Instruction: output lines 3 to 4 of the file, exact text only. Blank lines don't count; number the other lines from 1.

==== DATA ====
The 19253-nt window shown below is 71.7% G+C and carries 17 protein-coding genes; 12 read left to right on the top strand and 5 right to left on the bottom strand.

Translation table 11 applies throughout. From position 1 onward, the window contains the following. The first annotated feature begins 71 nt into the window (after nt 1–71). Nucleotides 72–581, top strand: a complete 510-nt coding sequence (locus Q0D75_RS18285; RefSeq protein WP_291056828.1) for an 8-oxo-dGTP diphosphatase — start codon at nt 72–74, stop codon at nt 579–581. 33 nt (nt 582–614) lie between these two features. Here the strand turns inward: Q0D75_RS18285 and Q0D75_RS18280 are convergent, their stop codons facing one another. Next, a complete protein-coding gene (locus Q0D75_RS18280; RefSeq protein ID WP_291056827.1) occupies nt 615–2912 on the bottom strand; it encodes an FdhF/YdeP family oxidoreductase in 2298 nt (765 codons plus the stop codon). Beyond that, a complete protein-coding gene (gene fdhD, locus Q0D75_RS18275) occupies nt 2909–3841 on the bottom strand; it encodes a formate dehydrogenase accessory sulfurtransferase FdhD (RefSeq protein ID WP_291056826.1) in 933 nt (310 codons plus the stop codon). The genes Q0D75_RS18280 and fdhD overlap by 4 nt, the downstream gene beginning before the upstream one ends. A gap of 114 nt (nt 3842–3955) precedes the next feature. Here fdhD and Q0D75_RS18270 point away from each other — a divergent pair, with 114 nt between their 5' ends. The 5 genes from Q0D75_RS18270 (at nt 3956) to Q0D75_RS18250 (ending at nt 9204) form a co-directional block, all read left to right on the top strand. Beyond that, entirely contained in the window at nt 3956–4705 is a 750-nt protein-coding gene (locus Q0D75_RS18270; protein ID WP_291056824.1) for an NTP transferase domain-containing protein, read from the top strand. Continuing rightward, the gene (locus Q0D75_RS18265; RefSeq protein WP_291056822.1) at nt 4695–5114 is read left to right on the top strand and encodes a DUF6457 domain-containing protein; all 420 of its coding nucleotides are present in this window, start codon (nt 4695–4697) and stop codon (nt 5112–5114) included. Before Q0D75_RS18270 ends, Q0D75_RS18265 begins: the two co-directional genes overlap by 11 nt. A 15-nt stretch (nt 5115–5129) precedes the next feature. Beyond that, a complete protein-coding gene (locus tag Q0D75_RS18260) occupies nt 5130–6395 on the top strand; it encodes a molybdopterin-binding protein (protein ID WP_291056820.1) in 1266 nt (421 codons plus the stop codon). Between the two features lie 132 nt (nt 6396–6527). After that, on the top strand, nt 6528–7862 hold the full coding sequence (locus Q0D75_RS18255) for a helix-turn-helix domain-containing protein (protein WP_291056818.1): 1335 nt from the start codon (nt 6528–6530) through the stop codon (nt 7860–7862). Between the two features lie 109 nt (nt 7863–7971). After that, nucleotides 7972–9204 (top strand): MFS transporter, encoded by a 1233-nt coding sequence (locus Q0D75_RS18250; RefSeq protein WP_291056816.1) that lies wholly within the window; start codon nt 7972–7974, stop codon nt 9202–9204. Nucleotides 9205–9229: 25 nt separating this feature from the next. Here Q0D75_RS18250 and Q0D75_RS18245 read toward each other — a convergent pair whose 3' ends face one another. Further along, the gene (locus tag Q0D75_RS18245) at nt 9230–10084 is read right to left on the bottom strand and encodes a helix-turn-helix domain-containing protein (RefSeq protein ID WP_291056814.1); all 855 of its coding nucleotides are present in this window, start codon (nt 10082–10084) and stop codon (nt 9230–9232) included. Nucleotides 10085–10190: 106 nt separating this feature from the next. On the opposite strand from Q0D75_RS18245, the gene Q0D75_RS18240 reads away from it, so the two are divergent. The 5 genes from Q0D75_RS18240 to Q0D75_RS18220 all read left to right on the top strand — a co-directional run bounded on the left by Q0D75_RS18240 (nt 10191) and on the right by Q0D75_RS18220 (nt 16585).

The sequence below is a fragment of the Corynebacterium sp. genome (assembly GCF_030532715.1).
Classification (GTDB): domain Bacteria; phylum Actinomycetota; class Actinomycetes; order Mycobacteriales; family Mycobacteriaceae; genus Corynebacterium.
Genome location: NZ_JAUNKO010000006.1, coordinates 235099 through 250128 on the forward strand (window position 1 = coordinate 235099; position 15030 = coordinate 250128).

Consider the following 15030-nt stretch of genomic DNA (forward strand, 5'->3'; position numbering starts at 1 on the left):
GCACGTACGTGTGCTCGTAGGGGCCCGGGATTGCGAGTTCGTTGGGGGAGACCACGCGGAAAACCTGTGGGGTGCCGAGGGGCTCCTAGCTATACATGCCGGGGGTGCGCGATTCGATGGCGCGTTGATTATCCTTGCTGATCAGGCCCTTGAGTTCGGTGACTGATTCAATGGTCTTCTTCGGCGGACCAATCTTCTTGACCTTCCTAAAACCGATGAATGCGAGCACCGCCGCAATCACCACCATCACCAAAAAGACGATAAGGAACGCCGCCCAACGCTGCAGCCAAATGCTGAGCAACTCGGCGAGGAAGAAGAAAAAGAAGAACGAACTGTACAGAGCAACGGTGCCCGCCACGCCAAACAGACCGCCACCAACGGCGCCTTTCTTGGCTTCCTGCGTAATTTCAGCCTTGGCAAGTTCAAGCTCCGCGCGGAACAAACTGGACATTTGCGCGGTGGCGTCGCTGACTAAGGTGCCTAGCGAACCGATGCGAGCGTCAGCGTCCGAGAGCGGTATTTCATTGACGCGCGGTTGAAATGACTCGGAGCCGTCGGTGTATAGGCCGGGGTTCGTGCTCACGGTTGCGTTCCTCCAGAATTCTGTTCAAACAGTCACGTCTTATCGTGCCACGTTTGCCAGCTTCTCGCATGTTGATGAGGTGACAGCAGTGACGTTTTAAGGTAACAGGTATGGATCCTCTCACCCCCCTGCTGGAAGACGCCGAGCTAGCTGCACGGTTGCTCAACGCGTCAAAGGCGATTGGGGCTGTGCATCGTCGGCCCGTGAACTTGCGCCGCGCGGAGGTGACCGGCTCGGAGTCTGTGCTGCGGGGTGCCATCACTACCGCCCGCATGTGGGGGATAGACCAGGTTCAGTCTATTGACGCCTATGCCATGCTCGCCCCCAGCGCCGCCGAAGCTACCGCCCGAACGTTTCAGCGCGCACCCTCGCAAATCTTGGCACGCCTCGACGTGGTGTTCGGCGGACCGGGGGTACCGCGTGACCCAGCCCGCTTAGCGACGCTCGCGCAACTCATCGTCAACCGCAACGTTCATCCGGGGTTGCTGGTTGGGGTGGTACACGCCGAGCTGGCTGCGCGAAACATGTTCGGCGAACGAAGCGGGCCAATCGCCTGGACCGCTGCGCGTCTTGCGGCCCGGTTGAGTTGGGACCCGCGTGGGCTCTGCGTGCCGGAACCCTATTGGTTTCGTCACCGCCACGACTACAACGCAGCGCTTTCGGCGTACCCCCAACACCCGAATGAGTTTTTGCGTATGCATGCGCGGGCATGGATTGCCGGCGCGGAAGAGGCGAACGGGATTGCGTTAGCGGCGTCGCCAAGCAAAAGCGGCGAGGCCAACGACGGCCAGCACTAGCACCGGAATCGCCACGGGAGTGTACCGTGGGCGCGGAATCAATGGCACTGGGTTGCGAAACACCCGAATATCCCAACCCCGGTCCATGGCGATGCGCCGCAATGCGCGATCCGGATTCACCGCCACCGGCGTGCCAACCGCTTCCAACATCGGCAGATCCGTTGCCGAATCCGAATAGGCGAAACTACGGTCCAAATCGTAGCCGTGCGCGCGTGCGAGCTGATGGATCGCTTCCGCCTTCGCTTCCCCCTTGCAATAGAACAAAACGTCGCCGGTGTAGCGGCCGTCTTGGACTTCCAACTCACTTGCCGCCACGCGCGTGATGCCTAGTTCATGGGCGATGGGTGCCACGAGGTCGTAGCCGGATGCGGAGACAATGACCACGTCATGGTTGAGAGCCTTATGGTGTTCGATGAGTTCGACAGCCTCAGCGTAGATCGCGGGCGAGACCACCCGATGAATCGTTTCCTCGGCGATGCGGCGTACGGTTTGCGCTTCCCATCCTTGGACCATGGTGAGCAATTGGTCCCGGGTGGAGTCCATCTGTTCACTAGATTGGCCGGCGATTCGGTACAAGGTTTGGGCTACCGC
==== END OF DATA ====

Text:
The sequence below is a fragment of the Corynebacterium sp. genome (assembly GCF_030532715.1).
Classification (GTDB): domain Bacteria; phylum Actinomycetota; class Actinomycetes; order Mycobacteriales; family Mycobacteriaceae; genus Corynebacterium.